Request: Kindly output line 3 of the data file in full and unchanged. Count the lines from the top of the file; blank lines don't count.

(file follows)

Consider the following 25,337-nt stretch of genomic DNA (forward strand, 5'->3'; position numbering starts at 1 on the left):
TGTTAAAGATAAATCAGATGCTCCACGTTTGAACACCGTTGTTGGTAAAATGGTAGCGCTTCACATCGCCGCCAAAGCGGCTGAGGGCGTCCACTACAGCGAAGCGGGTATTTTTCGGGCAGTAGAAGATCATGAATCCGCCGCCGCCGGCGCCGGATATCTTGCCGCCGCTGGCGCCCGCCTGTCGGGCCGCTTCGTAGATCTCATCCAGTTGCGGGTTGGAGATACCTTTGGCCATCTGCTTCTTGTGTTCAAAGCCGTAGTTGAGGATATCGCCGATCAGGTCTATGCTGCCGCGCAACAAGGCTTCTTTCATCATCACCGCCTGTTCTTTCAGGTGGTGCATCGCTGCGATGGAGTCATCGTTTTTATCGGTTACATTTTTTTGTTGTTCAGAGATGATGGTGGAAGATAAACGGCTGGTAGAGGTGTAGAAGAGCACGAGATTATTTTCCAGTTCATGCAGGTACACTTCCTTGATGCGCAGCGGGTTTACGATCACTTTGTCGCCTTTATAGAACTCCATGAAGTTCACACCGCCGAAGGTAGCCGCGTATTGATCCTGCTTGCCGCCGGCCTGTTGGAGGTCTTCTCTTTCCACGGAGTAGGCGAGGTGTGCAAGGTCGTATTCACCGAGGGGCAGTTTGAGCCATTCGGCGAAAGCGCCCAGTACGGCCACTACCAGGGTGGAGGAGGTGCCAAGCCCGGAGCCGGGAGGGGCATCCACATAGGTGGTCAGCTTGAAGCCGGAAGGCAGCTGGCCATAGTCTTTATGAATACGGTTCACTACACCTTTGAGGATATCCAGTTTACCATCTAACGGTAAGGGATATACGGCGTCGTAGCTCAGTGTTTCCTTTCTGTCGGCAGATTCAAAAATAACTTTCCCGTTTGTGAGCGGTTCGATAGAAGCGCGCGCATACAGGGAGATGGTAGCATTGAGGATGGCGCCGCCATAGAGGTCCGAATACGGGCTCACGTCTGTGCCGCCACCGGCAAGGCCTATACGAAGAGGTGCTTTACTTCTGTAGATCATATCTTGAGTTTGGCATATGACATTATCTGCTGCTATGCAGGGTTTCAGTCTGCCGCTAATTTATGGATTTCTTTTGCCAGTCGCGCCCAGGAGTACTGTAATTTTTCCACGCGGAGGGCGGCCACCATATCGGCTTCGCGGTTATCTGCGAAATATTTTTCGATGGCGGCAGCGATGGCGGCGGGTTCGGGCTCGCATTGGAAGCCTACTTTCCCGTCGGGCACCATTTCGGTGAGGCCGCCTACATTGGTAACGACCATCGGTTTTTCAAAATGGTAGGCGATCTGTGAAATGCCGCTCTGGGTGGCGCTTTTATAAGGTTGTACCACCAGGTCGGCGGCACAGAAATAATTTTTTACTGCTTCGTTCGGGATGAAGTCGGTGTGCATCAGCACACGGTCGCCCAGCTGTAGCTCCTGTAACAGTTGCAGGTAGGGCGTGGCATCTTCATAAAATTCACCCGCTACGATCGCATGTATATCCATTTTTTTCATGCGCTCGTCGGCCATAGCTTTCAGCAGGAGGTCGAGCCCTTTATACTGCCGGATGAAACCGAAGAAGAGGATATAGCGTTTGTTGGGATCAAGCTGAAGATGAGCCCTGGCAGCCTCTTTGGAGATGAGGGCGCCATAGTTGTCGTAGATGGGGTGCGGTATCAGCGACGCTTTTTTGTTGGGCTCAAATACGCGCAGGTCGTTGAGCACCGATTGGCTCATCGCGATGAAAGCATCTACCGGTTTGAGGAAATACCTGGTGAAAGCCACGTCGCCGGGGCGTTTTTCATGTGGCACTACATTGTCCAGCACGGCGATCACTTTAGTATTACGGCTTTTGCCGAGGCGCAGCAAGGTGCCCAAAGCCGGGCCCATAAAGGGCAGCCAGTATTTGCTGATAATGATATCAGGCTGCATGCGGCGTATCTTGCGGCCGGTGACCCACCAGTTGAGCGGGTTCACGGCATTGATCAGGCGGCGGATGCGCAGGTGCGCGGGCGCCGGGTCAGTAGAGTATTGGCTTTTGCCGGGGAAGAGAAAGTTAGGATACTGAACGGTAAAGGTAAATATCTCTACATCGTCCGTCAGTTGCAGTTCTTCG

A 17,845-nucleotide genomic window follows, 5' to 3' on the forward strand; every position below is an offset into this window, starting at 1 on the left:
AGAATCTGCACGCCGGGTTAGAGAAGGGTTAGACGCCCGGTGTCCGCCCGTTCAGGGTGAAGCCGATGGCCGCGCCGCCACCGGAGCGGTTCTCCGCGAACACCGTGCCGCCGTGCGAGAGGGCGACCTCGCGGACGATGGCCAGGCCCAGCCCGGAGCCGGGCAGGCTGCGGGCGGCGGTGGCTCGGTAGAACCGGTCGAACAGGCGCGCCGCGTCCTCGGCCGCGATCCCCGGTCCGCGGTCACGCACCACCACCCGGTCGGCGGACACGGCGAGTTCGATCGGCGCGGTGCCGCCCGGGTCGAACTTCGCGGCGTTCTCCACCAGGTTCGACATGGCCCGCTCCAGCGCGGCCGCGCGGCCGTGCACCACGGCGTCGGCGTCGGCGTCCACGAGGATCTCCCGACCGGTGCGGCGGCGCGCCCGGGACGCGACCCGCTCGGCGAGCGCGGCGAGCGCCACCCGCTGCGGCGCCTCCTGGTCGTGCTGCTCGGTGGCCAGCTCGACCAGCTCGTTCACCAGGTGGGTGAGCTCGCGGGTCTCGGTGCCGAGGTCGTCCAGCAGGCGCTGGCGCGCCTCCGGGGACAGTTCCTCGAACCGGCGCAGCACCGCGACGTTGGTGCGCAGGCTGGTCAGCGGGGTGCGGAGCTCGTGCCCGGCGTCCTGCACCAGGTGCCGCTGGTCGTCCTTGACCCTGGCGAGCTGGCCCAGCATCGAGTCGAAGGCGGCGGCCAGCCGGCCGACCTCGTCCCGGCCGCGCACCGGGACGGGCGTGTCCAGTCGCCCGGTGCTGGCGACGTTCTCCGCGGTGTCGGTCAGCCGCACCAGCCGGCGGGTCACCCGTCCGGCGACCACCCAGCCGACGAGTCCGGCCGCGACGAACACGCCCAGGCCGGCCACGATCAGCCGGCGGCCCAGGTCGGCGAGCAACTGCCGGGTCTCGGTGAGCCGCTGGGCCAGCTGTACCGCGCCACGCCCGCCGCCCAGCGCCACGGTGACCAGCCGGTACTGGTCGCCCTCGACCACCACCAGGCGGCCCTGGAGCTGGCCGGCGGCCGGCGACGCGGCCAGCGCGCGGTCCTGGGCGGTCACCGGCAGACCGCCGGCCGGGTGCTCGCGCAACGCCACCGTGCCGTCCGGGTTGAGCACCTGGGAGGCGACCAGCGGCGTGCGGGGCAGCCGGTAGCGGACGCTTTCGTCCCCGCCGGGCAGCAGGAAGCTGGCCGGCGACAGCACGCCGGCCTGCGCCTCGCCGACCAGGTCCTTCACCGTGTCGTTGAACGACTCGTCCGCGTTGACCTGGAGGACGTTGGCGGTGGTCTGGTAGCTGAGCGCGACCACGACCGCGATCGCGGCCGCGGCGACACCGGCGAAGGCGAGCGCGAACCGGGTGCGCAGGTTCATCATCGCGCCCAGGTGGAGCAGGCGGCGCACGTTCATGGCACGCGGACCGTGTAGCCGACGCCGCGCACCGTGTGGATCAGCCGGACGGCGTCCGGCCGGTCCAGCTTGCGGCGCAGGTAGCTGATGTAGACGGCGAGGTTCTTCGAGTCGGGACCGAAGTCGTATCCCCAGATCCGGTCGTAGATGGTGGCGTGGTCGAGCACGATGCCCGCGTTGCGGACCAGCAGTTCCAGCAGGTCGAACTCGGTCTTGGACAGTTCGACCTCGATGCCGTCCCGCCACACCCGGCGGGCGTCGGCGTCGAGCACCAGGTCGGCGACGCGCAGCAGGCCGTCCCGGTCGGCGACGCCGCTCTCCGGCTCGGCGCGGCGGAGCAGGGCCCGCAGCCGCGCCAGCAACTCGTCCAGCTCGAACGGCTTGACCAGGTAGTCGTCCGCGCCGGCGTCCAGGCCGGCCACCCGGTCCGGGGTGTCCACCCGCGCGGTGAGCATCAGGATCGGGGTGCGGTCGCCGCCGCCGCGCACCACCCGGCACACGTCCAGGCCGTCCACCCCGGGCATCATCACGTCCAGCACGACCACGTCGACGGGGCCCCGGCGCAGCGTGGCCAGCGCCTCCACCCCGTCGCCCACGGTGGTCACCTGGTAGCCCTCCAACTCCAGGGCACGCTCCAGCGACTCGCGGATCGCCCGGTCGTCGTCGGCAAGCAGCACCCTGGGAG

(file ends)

A 17,845-nucleotide genomic window follows, 5' to 3' on the forward strand; every position below is an offset into this window, starting at 1 on the left: